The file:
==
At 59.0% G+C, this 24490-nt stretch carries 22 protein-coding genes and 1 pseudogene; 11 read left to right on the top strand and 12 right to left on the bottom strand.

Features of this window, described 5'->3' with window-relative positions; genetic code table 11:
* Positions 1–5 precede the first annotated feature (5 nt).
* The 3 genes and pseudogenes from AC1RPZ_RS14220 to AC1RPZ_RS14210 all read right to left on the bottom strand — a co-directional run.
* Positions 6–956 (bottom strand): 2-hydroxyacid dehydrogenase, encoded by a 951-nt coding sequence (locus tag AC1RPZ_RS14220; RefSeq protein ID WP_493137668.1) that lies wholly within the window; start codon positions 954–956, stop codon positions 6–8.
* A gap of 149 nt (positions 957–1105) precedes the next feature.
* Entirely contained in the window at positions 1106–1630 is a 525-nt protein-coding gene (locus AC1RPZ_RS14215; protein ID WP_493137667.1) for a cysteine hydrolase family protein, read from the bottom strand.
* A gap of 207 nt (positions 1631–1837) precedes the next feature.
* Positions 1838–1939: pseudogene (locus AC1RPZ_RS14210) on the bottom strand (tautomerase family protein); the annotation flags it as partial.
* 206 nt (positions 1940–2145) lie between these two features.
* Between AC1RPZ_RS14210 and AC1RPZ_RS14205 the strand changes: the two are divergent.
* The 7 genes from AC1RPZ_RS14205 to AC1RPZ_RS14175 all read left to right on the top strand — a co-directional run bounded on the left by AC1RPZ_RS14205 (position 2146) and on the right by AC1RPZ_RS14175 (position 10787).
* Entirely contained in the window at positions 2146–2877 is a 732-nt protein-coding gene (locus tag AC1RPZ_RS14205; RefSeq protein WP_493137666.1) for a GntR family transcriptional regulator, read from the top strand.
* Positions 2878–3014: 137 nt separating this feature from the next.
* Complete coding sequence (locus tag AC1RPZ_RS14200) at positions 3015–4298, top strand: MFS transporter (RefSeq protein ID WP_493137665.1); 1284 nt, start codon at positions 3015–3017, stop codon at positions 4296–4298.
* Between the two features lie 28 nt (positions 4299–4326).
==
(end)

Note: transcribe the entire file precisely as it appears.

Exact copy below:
At 59.0% G+C, this 24490-nt stretch carries 22 protein-coding genes and 1 pseudogene; 11 read left to right on the top strand and 12 right to left on the bottom strand.

Features of this window, described 5'->3' with window-relative positions; genetic code table 11:
* Positions 1–5 precede the first annotated feature (5 nt).
* The 3 genes and pseudogenes from AC1RPZ_RS14220 to AC1RPZ_RS14210 all read right to left on the bottom strand — a co-directional run.
* Positions 6–956 (bottom strand): 2-hydroxyacid dehydrogenase, encoded by a 951-nt coding sequence (locus tag AC1RPZ_RS14220; RefSeq protein ID WP_493137668.1) that lies wholly within the window; start codon positions 954–956, stop codon positions 6–8.
* A gap of 149 nt (positions 957–1105) precedes the next feature.
* Entirely contained in the window at positions 1106–1630 is a 525-nt protein-coding gene (locus AC1RPZ_RS14215; protein ID WP_493137667.1) for a cysteine hydrolase family protein, read from the bottom strand.
* A gap of 207 nt (positions 1631–1837) precedes the next feature.
* Positions 1838–1939: pseudogene (locus AC1RPZ_RS14210) on the bottom strand (tautomerase family protein); the annotation flags it as partial.
* 206 nt (positions 1940–2145) lie between these two features.
* Between AC1RPZ_RS14210 and AC1RPZ_RS14205 the strand changes: the two are divergent.
* The 7 genes from AC1RPZ_RS14205 to AC1RPZ_RS14175 all read left to right on the top strand — a co-directional run bounded on the left by AC1RPZ_RS14205 (position 2146) and on the right by AC1RPZ_RS14175 (position 10787).
* Entirely contained in the window at positions 2146–2877 is a 732-nt protein-coding gene (locus tag AC1RPZ_RS14205; RefSeq protein WP_493137666.1) for a GntR family transcriptional regulator, read from the top strand.
* Positions 2878–3014: 137 nt separating this feature from the next.
* Complete coding sequence (locus tag AC1RPZ_RS14200) at positions 3015–4298, top strand: MFS transporter (RefSeq protein ID WP_493137665.1); 1284 nt, start codon at positions 3015–3017, stop codon at positions 4296–4298.
* Between the two features lie 28 nt (positions 4299–4326).